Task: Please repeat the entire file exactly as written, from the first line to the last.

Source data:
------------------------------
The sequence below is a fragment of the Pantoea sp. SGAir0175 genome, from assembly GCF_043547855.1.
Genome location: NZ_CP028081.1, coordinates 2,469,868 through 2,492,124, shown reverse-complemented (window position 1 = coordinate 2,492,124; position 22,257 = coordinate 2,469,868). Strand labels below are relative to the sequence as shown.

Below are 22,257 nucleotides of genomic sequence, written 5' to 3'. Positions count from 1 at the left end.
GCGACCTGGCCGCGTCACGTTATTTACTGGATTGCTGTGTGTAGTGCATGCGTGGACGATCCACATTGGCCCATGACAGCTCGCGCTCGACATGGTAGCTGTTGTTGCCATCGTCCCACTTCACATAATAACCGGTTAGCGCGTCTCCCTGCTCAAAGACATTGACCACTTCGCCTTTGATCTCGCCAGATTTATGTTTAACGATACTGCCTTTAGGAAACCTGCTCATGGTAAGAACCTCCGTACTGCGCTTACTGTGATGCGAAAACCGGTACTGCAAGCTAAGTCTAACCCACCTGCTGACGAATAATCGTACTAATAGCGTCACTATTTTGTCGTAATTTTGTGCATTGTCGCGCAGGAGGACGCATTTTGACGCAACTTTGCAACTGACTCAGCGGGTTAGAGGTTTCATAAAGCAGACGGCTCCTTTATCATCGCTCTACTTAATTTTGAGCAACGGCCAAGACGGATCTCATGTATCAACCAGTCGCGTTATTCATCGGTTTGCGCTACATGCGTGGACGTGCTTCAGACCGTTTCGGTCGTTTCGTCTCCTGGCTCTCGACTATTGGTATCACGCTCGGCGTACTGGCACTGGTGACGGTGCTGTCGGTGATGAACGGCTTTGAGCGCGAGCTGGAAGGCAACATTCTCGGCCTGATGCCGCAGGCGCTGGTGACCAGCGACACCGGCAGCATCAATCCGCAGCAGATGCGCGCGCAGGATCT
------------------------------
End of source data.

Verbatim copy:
The sequence below is a fragment of the Pantoea sp. SGAir0175 genome, from assembly GCF_043547855.1.
Genome location: NZ_CP028081.1, coordinates 2,469,868 through 2,492,124, shown reverse-complemented (window position 1 = coordinate 2,492,124; position 22,257 = coordinate 2,469,868). Strand labels below are relative to the sequence as shown.

Below are 22,257 nucleotides of genomic sequence, written 5' to 3'. Positions count from 1 at the left end.
GCGACCTGGCCGCGTCACGTTATTTACTGGATTGCTGTGTGTAGTGCATGCGTGGACGATCCACATTGGCCCATGACAGCTCGCGCTCGACATGGTAGCTGTTGTTGCCATCGTCCCACTTCACATAATAACCGGTTAGCGCGTCTCCCTGCTCAAAGACATTGACCACTTCGCCTTTGATCTCGCCAGATTTATGTTTAACGATACTGCCTTTAGGAAACCTGCTCATGGTAAGAACCTCCGTACTGCGCTTACTGTGATGCGAAAACCGGTACTGCAAGCTAAGTCTAACCCACCTGCTGACGAATAATCGTACTAATAGCGTCACTATTTTGTCGTAATTTTGTGCATTGTCGCGCAGGAGGACGCATTTTGACGCAACTTTGCAACTGACTCAGCGGGTTAGAGGTTTCATAAAGCAGACGGCTCCTTTATCATCGCTCTACTTAATTTTGAGCAACGGCCAAGACGGATCTCATGTATCAACCAGTCGCGTTATTCATCGGTTTGCGCTACATGCGTGGACGTGCTTCAGACCGTTTCGGTCGTTTCGTCTCCTGGCTCTCGACTATTGGTATCACGCTCGGCGTACTGGCACTGGTGACGGTGCTGTCGGTGATGAACGGCTTTGAGCGCGAGCTGGAAGGCAACATTCTCGGCCTGATGCCGCAGGCGCTGGTGACCAGCGACACCGGCAGCATCAATCCGCAGCAGATGCGCGCGCAGGATCT